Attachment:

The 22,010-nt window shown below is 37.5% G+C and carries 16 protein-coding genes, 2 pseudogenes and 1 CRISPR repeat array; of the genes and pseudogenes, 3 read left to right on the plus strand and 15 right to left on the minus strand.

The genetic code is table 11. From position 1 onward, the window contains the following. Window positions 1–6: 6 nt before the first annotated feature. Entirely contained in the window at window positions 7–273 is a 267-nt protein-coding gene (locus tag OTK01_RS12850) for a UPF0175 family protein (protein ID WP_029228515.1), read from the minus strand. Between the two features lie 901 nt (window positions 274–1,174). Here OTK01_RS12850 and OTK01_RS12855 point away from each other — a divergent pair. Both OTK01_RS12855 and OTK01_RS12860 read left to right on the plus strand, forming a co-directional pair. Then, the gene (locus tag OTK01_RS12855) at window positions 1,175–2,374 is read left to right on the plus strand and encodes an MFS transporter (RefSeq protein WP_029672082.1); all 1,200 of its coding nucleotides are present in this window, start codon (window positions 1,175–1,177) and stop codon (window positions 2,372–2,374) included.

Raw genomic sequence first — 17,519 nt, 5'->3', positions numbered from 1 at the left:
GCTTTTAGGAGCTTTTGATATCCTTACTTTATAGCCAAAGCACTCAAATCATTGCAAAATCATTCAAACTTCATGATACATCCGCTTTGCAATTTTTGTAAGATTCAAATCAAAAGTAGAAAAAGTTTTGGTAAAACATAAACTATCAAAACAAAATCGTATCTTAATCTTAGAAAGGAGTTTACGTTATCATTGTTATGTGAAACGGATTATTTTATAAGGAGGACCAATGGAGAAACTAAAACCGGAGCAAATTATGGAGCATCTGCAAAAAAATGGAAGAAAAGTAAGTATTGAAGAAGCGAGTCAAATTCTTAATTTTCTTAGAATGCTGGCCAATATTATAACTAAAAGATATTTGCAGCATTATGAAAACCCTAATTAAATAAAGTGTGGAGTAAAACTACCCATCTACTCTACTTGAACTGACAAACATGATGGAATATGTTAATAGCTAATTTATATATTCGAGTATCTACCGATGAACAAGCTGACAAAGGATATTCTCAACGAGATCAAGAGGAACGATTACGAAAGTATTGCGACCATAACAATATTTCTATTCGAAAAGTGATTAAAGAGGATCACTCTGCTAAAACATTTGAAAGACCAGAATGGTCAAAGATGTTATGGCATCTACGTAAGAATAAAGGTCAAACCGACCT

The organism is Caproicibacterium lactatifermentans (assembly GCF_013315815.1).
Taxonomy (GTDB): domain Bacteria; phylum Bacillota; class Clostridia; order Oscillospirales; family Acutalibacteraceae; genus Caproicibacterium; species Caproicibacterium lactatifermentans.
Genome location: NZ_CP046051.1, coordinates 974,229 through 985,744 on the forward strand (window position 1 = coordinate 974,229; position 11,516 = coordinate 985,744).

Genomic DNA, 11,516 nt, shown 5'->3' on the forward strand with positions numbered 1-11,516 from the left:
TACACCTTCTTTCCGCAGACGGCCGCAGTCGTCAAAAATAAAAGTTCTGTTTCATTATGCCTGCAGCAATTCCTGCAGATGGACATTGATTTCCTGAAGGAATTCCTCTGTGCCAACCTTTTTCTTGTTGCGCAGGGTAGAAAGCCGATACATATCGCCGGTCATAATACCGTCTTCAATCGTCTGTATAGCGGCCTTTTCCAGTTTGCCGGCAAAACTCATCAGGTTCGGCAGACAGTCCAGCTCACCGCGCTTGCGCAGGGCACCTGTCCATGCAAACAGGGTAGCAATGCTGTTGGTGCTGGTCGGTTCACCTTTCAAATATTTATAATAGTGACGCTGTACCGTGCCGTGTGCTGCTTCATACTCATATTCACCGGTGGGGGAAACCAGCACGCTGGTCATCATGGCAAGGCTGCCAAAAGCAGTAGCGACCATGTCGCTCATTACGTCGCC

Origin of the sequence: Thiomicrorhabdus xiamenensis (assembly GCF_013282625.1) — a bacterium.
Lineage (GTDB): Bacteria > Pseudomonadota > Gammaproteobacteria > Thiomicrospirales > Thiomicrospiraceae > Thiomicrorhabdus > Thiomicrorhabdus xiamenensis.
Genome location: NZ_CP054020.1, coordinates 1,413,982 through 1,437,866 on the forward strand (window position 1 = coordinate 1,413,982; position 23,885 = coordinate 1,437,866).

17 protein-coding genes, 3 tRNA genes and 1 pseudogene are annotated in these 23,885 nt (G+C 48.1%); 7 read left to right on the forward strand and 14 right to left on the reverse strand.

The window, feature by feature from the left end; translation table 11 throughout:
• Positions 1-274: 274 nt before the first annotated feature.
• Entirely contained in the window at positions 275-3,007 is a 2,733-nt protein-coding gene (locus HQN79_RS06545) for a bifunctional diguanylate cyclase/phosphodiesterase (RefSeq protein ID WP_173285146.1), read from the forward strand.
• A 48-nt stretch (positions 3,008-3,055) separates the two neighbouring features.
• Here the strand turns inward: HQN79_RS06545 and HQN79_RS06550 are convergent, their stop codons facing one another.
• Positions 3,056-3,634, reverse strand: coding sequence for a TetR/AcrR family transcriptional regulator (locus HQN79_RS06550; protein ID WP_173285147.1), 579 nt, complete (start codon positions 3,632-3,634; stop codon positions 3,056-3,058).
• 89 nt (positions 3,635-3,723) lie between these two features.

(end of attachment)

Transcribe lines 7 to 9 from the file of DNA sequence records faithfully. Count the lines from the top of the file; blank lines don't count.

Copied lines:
Genome location: NZ_CP046051.1, coordinates 974,229 through 985,744 on the forward strand (window position 1 = coordinate 974,229; position 11,516 = coordinate 985,744).

Genomic DNA, 11,516 nt, shown 5'->3' on the forward strand with positions numbered 1-11,516 from the left:
TACACCTTCTTTCCGCAGACGGCCGCAGTCGTCAAAAATAAAAGTTCTGTTTCATTATGCCTGCAGCAATTCCTGCAGATGGACATTGATTTCCTGAAGGAATTCCTCTGTGCCAACCTTTTTCTTGTTGCGCAGGGTAGAAAGCCGATACATATCGCCGGTCATAATACCGTCTTCAATCGTCTGTATAGCGGCCTTTTCCAGTTTGCCGGCAAAACTCATCAGGTTCGGCAGACAGTCCAGCTCACCGCGCTTGCGCAGGGCACCTGTCCATGCAAACAGGGTAGCAATGCTGTTGGTGCTGGTCGGTTCACCTTTCAAATATTTATAATAGTGACGCTGTACCGTGCCGTGTGCTGCTTCATACTCATATTCACCGGTGGGGGAAACCAGCACGCTGGTCATCATGGCAAGGCTGCCAAAAGCAGTAGCGACCATGTCGCTCATTACGTCGCC